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Heat treatment can be used to enhance the strength and elongation in ductile iron with coarse graphite nodules. Trough refinement of the grain struc- ture the mechanical properties can be improved. A recent study on ductile iron samples from 3-inch (76-mm) Y-blocks showed that normalizing just below the upper critical temperature can produce a fine-grained ferritic–pearlitic microstruc- ture. Te refinement of the microstruc- ture resulted in a significant increase in strength and elongation. Another form of degradation in


Fig. 3. Stress strain curves for two aluminum B319 test bars are plotted.


strength and tensile elongation to be re- duced. Such embrittlement was displayed in a series of aluminum alloy 356 test bars with various sized oxide inclusions. A recent investigation of gray cast iron


has shown that gray iron can also display a form of embrittlement. In that study, the manganese and sulfur concentrations were varied in order to determine the optimum combination of manganese and sulfur. When optimized, the tensile strength, response to inoculation (in terms of cell count), and chill tendency coincided with a specific level of sulfur for each of three levels of manganese. Te strength diminished significantly at higher levels of sulfur, even though the sulfur levels were in a commercially accept- able range. Precision stress–strain curves were


generated for the optimally alloyed and the high-sulfur versions from the study, and the results showed that the metal was embrittled.


Microstructure and Mechanical Properties


Several years ago, researchers


investigated the tensile properties at numerous locations in a large ductile iron casting. Te tensile elongation and strength varied significantly. When the fracture faces were examined, multiple types of discontinuities were observed, including oxide film inclusions and graphite nodule clustering. With ductile iron fractures, cracking begins with void formation around the


graphite nodules. Voids form more easily in castings with coarse graphite nodules. Te stress intensity around the nodules increases with increased nodule size, and the fracture strength of the pearlite ligaments between the nodules is reached at a lower bulk stress, resulting in lower tensile strength and tensile elongation. Te tensile properties in 1-in. (2.5 cm) Y-blocks and 3-in. (7.6 cm) Y-blocks of a recent study illustrate the reduction in strength and elongation with section size. As nodule count is increased and nodule size is reduced, tensile strength and elongation both increase.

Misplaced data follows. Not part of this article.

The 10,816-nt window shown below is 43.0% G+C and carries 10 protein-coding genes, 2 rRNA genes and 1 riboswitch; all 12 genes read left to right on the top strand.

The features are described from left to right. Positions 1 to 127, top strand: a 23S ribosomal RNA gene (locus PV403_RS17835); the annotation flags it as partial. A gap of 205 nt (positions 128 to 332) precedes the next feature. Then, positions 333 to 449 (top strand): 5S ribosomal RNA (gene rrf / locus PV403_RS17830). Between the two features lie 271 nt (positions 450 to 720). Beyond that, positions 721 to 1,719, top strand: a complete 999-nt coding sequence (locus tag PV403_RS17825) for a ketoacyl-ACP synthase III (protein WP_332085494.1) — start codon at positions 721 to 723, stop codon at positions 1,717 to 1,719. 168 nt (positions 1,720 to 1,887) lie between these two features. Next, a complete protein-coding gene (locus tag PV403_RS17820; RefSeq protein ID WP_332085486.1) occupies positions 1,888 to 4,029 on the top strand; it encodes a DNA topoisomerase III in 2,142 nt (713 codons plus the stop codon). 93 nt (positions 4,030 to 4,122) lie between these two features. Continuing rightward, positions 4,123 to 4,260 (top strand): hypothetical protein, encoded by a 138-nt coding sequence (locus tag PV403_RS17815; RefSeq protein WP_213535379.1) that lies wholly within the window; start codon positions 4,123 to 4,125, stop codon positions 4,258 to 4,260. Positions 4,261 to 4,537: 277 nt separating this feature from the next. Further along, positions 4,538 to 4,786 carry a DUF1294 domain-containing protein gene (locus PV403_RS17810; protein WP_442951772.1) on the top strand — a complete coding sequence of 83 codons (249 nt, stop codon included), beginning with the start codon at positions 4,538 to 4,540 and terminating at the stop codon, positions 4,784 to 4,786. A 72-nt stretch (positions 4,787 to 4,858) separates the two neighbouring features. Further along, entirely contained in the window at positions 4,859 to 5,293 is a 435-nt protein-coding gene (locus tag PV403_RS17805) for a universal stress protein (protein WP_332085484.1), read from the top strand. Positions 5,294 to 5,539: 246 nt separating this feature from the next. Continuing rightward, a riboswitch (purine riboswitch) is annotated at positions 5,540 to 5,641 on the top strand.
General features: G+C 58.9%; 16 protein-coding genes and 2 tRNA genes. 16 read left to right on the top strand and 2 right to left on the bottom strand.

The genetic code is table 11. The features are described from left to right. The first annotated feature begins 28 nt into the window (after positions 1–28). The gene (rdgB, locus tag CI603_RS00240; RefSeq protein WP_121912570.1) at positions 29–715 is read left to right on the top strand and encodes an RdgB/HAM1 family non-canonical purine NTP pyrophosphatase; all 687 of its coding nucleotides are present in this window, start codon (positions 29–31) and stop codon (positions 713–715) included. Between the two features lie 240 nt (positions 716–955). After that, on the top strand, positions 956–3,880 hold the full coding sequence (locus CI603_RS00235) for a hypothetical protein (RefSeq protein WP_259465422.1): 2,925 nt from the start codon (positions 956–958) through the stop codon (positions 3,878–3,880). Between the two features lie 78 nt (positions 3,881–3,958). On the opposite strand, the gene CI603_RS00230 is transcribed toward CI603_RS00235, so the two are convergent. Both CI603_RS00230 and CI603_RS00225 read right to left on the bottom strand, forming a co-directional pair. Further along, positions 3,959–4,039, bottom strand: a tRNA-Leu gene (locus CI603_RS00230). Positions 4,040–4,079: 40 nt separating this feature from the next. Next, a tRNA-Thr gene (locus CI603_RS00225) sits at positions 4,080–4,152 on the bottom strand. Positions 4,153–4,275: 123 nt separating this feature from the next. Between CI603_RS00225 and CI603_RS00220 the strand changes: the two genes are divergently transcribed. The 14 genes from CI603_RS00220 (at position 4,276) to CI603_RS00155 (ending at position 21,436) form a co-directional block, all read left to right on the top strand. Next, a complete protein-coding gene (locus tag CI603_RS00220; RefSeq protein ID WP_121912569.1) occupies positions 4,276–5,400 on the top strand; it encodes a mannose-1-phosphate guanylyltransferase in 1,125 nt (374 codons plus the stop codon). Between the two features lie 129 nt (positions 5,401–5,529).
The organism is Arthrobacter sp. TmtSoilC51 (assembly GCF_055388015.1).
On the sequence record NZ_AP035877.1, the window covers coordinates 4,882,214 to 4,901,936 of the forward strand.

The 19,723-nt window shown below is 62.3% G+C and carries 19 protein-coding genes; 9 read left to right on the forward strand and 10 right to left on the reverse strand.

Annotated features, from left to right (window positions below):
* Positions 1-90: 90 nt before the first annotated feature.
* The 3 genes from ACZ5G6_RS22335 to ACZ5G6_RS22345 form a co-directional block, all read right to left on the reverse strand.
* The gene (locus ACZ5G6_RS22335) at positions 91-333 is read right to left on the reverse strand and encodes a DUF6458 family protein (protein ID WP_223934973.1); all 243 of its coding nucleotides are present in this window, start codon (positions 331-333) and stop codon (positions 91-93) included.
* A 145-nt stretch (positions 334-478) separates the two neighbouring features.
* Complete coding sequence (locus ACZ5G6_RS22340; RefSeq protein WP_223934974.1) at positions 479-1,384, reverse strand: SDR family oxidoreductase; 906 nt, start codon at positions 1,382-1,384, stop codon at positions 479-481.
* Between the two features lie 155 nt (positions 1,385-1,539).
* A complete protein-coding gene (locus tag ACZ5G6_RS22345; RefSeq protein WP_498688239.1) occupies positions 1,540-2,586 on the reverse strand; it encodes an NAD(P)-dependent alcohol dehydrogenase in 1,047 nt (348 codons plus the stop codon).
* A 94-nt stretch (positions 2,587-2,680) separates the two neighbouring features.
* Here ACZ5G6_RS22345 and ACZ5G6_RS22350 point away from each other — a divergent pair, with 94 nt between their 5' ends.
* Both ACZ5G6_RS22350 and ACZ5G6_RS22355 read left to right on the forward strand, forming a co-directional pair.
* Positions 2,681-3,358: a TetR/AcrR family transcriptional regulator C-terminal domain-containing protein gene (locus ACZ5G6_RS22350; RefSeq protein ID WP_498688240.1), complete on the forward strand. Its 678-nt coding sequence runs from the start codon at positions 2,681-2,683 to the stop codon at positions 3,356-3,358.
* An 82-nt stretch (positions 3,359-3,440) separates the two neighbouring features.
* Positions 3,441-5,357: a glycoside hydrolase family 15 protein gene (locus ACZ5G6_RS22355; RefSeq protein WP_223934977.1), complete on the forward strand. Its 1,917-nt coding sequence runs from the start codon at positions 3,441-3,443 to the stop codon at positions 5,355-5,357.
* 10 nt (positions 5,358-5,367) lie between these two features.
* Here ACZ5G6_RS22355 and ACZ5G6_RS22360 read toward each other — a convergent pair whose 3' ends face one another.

properties is regularly displayed in ductile iron castings. In pearlitic–ferritic irons, failure occurs by uniform deformation during tensile elongation. As long as the pearlite is the continuous microconstitu- ent and ferrite is discontinuous, uniform deformation continues. When ferrite is confined to individual


graphite nodules, that is, in the form of bullseye ferrite, voids form at the poles of the nodules. Voids between neigh- boring nodules increase the local stress in the surrounding pearlite matrix and eventually, the voids link up when cracks propagate through the pearlite. When ferrite is continuous, form- ing a path linking nodule to nodule, local deformation in the ferrite regions occurs. As a result, premature fracture through the ferrite regions causes a somewhat reduced ductility.


Fig. 4. Stress–strain curves of two cast iron test bars show the embrittling effect of sulfur on strength and elongation.


36 | METAL CASTING DESIGN & PURCHASING | Nov/Dec 2016


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